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5 Slides About: Dioxygen Activation in Non-Heme Iron Enzymes Gerard Rowe University of South Carolina - Aiken.

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Presentation on theme: "5 Slides About: Dioxygen Activation in Non-Heme Iron Enzymes Gerard Rowe University of South Carolina - Aiken."— Presentation transcript:

1 5 Slides About: Dioxygen Activation in Non-Heme Iron Enzymes Gerard Rowe University of South Carolina - Aiken

2 Dioxygen Activation In general, the biological utilization of dioxygen is a 4-electron process Metabolic Utilization (Cytochrome c oxidase) Monooxygenase Activity (Methane Monooxygenase) Dioxygenase Activity (Intradiol Ring Cleaving Dioxygenase)

3 Heme vs. Non-Heme Oxidases General Heme Protein Environment X = S Met/Cys, N His, O Tyr Porphyrin ligand is redox active Usually nonspecific oxidases Taurine  -Ketoglutarate Dioxygenase Utilizes an  -ketoacid cofactor as a source of electrons Usually tailored to one substrate

4 Mononuclear Non-Heme O 2 Activation Aromatic Amino Acid Hydroxylases Use a Pterin Cofactor that Provides Two Reducing Equivalents

5 Binuclear Non-Heme O 2 Activation Binuclear iron enzymes generally do not utilize a cofactor, receiving their electrons from a reductase subunit, instead.

6 Detailed Look at Activation Mechanism Addition of O 2 to MMO Red results in an unobserved, but kinetically implicated species O Heterolytic Cleavage of peroxo bond (P  Q) forms a Fe(IV)Fe(IV)-oxo species, termed Q. sMMO Ox can directly convert to P by the addition of peroxide. *Rates reported at 4ºC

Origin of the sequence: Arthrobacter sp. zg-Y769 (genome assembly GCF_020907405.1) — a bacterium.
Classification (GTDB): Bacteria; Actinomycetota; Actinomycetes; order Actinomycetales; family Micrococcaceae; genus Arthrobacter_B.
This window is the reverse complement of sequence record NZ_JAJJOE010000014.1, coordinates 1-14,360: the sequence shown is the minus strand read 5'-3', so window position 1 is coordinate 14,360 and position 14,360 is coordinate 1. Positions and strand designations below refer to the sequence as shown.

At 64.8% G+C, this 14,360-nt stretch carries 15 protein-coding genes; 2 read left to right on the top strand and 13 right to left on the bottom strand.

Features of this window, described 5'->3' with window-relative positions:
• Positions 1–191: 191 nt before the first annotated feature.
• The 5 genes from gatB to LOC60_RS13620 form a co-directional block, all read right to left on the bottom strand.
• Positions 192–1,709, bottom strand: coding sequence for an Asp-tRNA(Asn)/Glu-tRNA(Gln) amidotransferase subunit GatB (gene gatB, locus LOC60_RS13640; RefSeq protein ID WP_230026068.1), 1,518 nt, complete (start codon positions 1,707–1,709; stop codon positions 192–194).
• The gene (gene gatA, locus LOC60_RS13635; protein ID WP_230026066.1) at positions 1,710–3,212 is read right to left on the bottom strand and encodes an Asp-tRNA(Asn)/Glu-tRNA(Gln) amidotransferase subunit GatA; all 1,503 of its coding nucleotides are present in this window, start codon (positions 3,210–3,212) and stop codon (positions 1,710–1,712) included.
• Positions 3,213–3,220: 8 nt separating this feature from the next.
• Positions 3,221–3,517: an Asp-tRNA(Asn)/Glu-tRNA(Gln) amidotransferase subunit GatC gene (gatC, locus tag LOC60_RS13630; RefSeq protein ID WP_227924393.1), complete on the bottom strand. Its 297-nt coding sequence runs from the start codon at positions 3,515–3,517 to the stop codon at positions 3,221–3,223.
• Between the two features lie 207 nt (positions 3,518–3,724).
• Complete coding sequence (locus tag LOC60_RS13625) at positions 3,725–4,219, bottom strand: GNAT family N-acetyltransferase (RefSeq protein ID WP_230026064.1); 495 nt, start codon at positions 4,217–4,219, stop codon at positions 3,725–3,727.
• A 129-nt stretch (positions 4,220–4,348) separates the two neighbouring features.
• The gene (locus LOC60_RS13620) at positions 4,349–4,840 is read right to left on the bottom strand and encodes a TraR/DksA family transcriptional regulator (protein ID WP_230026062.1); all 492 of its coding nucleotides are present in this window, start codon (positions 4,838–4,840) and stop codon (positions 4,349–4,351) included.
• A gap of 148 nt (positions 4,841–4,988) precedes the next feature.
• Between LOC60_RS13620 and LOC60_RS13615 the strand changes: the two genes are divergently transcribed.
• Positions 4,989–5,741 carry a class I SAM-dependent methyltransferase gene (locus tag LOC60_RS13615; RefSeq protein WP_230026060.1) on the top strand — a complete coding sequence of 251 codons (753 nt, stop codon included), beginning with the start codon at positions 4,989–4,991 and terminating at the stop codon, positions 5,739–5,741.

7 Why Use Non-Heme Oxygenases? Oxygen is dangerous. One misfire of the enzyme can hydroxylate the active site, rendering it useless. Heme oxygenases like P450 can hydoxylate nearly anything, but lack control and tunability. Non-heme oxygenases are customizable, and the potency of the intermediate can be reduced.

8 References for Further Study Mononuclear Enzymes: Kappock, T. J.; Caradonna, J. P. "Pterin-dependent amino acid hydroxylases." Chem. Rev. 1996, 96, Glickman, M. H.; Klinman, J. P. "Lipoxygenase reaction mechanism: Demonstration that hydrogen abstraction from substrate precedes dioxygen binding during catalytic turnover." Biochemistry 1996, 35, Riggs-Gelasco, P. J.; Price, J. C.; Guyer, R. B.; Brehm, J. H.; Barr, E. W.; Bollinger, J. M.; Krebs, C. "EXAFS spectroscopic evidence for an Fe = O unit in the Fe(IV) intermediate observed during oxygen activation by taurine :alpha-ketoglutarate dioxygenase." J. Am. Chem. Soc. 2004, 126, Bertini, I.; Briganti, F.; Mangani, S.; Nolting, H. F.; Scozzafava, A. "Biophysical investigation of bacterial aromatic extradiol dioxygenases involved in biodegradation processes." Coord. Chem. Rev. 1995, 144, 321. Wackett, L. P. "Mechanism and applications of Rieske non-heme iron dioxygenases." Enzyme Microb. Technol. 2002, 31, 577. Binuclear Enzymes: Baik, M. H.; Newcomb, M.; Friesner, R. A.; Lippard, S. J. "Mechanistic studies on the hydroxylation of methane by methane monooxygenase." Chem. Rev. 2003, 103, Wallar, B. J.; Lipscomb, J. D. "Dioxygen activation by enzymes containing binuclear non- heme iron clusters." Chem. Rev. 1996, 96, 2625.


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